TCS Daily

An Ominous New Era

By Andrew P. Morriss - October 17, 2002 12:00 AM

Pity the poor Environmental Protection Agency. Regulating industries is a slow and cumbersome process, frustrating for officials because it often fails to achieve the results they want. So the agency has come up with a new strategy, one that turns the Constitution on its head and gives unelected regulators the power of the sovereign. It's called regulation-by-litigation, and a lot of industries had better watch out.

Despite awesome powers, EPA regulation typically operates under legal constraints. Congress requires that new rules must be published in the Federal Register when they are proposed, and all interested parties must have a chance to comment. Congress even has the power to block agency rules. Chafing under those controls, the EPA has found a more powerful weapon. In recent years, the agency has sued and settled with firms in wood products, chemicals, petroleum refining, pulp and paper, electricity generation, and the diesel engine manufacturing industries.

Companies targeted by the EPA have a strong incentive to settle because the EPA often has life-or-death power over other aspects of their business. Another advantage of lawsuits is that hardly any president or congressman will meddle with the courts once federal attorneys have a case underway.

The EPA's lawsuit in 1998 against heavy-duty diesel engine manufacturers illustrates regulation-by-litigation at its blitzkrieg best. The agency alleged that it had just discovered that the engine manufacturers had been evading clean air rules. According to the EPA, the companies used the engines' electronic controllers (necessary to make the engines function) to minimize pollution only during the urban operating conditions under which the EPA tested the engines. On the open highway, the EPA claimed, the engines maximized fuel mileage, rather than minimizing emissions. As EPA Administrator Carol Browner put it, the manufacturers "programmed the engine so that it knew when it was being tested and when it was on the road."

Actually, as a House Commerce Committee investigation later uncovered, the EPA had known about, and even approved, this use of the controllers for decades. Nonetheless, the engine makers were in a weak position. To sell new engines, the firms must have the EPA's approval every year. A Mack Truck Company vice president said that the EPA "held a gun to our head by threatening to withhold certification for 1999."

The agency got what it wanted: a high-profile victory. The firms agreed to new regulatory controls - possibly including some that the agency was barred from imposing through traditional regulation. The engine manufacturers also paid about $1 billion in fines and settlement-specified environmental activities. Said then-Attorney General Reno, "Every polluter in America had better take note of these record penalties-if you pollute America's air, you are going to pay a very high price."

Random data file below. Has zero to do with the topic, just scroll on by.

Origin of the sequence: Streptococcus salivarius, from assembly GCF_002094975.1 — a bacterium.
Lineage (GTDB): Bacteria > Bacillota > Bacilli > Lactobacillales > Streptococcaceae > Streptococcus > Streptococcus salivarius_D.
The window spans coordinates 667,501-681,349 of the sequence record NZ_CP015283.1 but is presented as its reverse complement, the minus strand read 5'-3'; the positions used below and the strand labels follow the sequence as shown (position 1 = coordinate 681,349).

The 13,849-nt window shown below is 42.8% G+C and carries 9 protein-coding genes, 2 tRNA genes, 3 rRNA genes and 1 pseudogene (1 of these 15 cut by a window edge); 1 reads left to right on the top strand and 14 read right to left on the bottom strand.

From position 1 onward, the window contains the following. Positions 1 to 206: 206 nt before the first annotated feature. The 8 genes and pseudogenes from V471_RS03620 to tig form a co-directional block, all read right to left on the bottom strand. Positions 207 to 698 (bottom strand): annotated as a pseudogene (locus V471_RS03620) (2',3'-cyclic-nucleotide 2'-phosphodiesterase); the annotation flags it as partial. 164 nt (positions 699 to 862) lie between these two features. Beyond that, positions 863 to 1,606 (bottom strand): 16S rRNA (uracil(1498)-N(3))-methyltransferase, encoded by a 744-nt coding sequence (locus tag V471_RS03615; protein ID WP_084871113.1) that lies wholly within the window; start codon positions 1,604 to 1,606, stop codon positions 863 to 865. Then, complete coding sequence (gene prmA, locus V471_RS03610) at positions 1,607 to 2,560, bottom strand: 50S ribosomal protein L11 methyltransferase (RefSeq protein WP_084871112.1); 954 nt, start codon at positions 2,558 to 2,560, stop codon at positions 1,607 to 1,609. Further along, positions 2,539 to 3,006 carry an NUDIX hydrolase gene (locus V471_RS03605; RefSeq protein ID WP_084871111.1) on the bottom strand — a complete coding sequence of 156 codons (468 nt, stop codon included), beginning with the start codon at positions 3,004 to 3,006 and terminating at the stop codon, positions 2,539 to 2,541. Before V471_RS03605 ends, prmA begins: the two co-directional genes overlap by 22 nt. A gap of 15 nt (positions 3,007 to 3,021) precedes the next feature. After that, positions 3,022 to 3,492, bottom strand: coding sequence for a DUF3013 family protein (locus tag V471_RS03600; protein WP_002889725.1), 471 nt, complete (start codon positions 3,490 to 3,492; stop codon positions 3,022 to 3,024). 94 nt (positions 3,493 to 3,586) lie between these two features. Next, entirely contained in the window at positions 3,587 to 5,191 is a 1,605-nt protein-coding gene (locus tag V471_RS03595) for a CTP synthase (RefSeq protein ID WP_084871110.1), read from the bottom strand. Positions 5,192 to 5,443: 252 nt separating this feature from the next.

What could be wrong with forcing the development of cleaner truck engines? First, Congress had explicitly forbidden EPA to change the rules governing emissions on the schedule the settlement imposed. The EPA litigation sidestepped the four-year stability period required after each regulatory change.

Second, the suit denied opportunities for other affected industries to bring their concerns to the table. The Truck Manufacturers Association, which is the largest buyer of diesel engines, sought to enter the action but was turned down.

Third, the settlement led to an entirely predictable reaction by truck buyers. Anxious to avoid the more expensive and potentially less reliable new engines, they engaged in a massive "pre-buy" of trucks before the settlement rules take effect. So, even if the new truck engines are cleaner as the EPA claims, there are now tens of thousands of extra older, dirtier engines on the highway today - solely because of the EPA's action. With these trucks on the road for ten years or more, any net benefit from the new standards will be postponed for years.

Fourth, the engine and truck manufacturing industries have been disrupted by wild swings in production induced by EPA's actions. From full capacity operations before the deadline, many truck manufacturers are now laying off workers and closing plants as orders decline precipitously.

The EPA and other regulatory agencies have enormous authority over the economic survival of most American firms today. With so much at stake, many firms cannot withstand the demands of regulators, even when those demands would be illegal under traditional regulation. President Bush and Congress should blow the whistle on regulation-by-litigation and rule it out-of-bounds.

Andrew Morriss is Galen J. Roush Professor of Business Law and Regulation at Case Western Reserve University School of Law and Bruce Yandle is Distinguished Alumni Professor Emeritus at Clemson University. Both are senior associates of PERC - the Center for Free Market Environmentalism in Bozeman, Montana.

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